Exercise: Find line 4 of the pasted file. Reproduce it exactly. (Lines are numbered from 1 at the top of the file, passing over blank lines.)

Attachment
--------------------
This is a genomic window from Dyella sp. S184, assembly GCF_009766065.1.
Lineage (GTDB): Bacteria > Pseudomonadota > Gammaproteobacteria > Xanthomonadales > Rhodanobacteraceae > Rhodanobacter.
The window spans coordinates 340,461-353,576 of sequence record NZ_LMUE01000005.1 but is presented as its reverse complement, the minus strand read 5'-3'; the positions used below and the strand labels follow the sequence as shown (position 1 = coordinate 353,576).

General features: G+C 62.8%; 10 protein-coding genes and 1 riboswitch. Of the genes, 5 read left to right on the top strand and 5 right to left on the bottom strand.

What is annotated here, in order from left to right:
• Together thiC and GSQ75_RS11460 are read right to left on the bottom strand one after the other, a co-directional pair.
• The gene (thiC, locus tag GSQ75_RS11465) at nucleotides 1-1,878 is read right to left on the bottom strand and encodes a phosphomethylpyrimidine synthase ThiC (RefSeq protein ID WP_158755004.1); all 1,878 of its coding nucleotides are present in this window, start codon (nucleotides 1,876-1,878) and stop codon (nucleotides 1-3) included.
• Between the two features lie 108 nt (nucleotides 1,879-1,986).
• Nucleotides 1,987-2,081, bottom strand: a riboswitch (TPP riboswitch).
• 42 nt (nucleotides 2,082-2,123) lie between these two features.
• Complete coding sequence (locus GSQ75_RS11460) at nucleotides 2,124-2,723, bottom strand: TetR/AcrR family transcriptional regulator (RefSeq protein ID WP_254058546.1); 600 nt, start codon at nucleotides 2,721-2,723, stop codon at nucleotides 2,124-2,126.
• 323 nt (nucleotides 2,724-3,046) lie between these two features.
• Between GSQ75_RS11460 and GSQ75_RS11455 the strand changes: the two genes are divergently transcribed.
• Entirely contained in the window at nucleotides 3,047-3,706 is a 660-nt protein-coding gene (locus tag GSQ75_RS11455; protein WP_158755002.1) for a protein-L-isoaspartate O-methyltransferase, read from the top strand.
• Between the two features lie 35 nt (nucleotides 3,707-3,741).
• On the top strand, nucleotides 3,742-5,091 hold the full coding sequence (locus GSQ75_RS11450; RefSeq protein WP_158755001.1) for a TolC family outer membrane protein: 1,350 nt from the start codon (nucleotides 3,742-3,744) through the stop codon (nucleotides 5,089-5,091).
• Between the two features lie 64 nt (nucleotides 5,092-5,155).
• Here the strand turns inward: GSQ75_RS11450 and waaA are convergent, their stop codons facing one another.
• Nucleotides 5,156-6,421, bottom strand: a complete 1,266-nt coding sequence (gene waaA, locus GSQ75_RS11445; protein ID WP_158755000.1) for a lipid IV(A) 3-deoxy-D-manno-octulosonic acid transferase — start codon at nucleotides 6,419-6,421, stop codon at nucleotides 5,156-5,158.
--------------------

General features: G+C 62.8%; 10 protein-coding genes and 1 riboswitch. Of the genes, 5 read left to right on the top strand and 5 right to left on the bottom strand.